Adirondack Forum  
Rules Membership Donations and Online Store Adkhighpeaks Foundation ADKhighpeaks Forums ADKhighpeaks Wiki Disclaimer

Go Back   Adirondack Forum > The Adirondack Forum > Hunting and Fishing in the Adirondacks
Register FAQ Members List Calendar Search Today's Posts Mark Forums Read

Reply
 
Thread Tools Search this Thread Display Modes
Old 11-20-2019, 01:58 PM   #21
Fly Rodder
Member
 
Fly Rodder's Avatar
 
Join Date: Jun 2013
Posts: 194
Quote:
Originally Posted by Neil View Post
With climate change are deer exposed to new parasites and diseases for which they haven't evolved resistance?

I see a lot of deer roadside near Jay and Keene. I see so many that when it's dark I keep my speed to no more than 50 mph, make sure to have my high beams on, the radio off and I remain on high alert.
Nah, deer are highly adaptive to their environment. Colder and, more importantly, later winters can have an adverse effect (e.g., deer are more vulnerable to a diminished food supply). Moose are at the very southern boundary of their preferred habitat and they are very vulnerable. They're highly susceptible to winter ticks and brainworm disease, which is transmitted by white tailed deer who aren't affected. It has been hypothezied that the moose in the ADKs are less likely to be affected because the densities of deer aren't high enough to affect the moose unlike places in NH where the moose population is cratering. CWD is a deer disease of note to watch for, but it's an issue driven by densities much higher than anything we'll see in the ADKs.

Most of the deer populations in the ADKs are kept low by winters and food supply. The ADKs get lots of snow because they're in the general lake effect band combined with coastal storms an augmented by elevation which increases adiabatic cooling and therefore increased precipitation (air is cooled as it is forced upwards and cooler air holds less moisture). Of late, I'd wager that the if anything the population is slowly increasing. Any effect from climate change would be slightly shorter winters, and I'd expect that trend to continue. It'll still be cold and snowy in the winter, but maybe a month or so shorter on average. It's not the bad January that kills them, it's a bad November combined with a bad March/April. I think that the brutal winters of the late 60s/early 70s combined with the end of timber cutting in a lot of places as well as loss of tree species, really decimated the deer herd and it's been a long slow road to recovery.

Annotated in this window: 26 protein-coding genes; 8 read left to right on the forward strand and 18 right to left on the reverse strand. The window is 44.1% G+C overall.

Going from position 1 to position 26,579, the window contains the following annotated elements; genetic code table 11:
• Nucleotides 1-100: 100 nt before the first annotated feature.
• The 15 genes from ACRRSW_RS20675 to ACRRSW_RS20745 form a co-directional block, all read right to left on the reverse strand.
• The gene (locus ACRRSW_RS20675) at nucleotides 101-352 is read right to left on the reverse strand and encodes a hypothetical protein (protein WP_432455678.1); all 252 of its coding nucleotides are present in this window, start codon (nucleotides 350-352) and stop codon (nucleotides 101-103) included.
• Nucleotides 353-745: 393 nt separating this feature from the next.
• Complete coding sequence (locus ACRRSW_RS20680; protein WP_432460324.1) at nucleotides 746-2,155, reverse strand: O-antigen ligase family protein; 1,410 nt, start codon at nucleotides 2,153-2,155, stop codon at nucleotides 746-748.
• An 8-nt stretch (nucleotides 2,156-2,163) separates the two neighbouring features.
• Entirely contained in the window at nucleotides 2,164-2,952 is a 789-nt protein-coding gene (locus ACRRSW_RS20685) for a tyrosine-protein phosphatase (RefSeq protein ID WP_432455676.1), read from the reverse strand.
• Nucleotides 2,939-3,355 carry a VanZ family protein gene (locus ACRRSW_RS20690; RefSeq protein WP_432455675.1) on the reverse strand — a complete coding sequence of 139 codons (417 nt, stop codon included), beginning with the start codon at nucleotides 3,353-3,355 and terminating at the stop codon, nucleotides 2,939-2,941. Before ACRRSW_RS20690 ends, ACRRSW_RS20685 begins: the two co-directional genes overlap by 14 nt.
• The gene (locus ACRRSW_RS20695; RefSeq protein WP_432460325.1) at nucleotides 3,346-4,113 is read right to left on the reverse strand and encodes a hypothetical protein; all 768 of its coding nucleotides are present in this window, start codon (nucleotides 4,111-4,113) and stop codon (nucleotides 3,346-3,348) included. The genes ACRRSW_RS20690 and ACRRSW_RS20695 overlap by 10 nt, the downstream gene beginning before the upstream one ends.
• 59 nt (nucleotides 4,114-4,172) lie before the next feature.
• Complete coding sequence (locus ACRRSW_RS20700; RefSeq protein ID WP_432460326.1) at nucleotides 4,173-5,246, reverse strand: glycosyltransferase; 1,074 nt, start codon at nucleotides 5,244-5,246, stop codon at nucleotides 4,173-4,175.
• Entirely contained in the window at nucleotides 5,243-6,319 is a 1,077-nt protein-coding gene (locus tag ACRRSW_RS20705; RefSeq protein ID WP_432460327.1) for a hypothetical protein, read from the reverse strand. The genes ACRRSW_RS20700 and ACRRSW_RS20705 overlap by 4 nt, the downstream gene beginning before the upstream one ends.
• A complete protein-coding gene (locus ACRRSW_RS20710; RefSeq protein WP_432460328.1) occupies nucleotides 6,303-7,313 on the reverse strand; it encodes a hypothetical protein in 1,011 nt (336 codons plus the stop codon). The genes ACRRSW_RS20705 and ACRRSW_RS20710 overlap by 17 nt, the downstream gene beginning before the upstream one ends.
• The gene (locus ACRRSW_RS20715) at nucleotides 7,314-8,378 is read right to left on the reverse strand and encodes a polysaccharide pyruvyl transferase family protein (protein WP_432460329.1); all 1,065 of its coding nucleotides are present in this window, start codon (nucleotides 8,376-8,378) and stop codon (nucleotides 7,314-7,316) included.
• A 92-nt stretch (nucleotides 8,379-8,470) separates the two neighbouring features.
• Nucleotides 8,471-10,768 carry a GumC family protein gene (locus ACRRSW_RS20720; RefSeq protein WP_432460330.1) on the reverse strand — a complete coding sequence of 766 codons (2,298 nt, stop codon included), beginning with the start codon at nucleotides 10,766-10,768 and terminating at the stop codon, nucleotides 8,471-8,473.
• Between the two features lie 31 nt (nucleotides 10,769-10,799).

Our camp has been keeping records for buck take on the season for 50+ years and they've gone from 0-1-2 buck years to 5-6 and 7-8 years of late.
Fly Rodder is offline   Reply With Quote
Old 11-20-2019, 11:09 PM   #22
chaser
pond jockey
 
chaser's Avatar
 
Join Date: Sep 2006
Location: At the helm
Posts: 451
Bottom line, for those of us who do hunt in more remote, "higher" areas I'm willing to wager it's not all about filling a freezer or annually harvesting a buck, but just to be wandering around inside Blue Line in the fall?? Just going back to the wall tent at night or waking up bitching about nobody stoking the fire last night is enough for me, albeit a 10 pointer would make me smile more!!!!
__________________
success only comes before work in the dictionary.
chaser is offline   Reply With Quote
Old 11-20-2019, 11:15 PM   #23
Justin
Moving along
 
Join Date: May 2006
Posts: 6,563
I havenít hunted in over 30 years but almost always see plenty of deer sign in my off-trail Adirondack travels over the years. Granted, itís usually mostly doe signs but also the occasional tree rubs that make me miss my hunting days & giggle at claims of lack of deer in remote areas in the Adirondacks.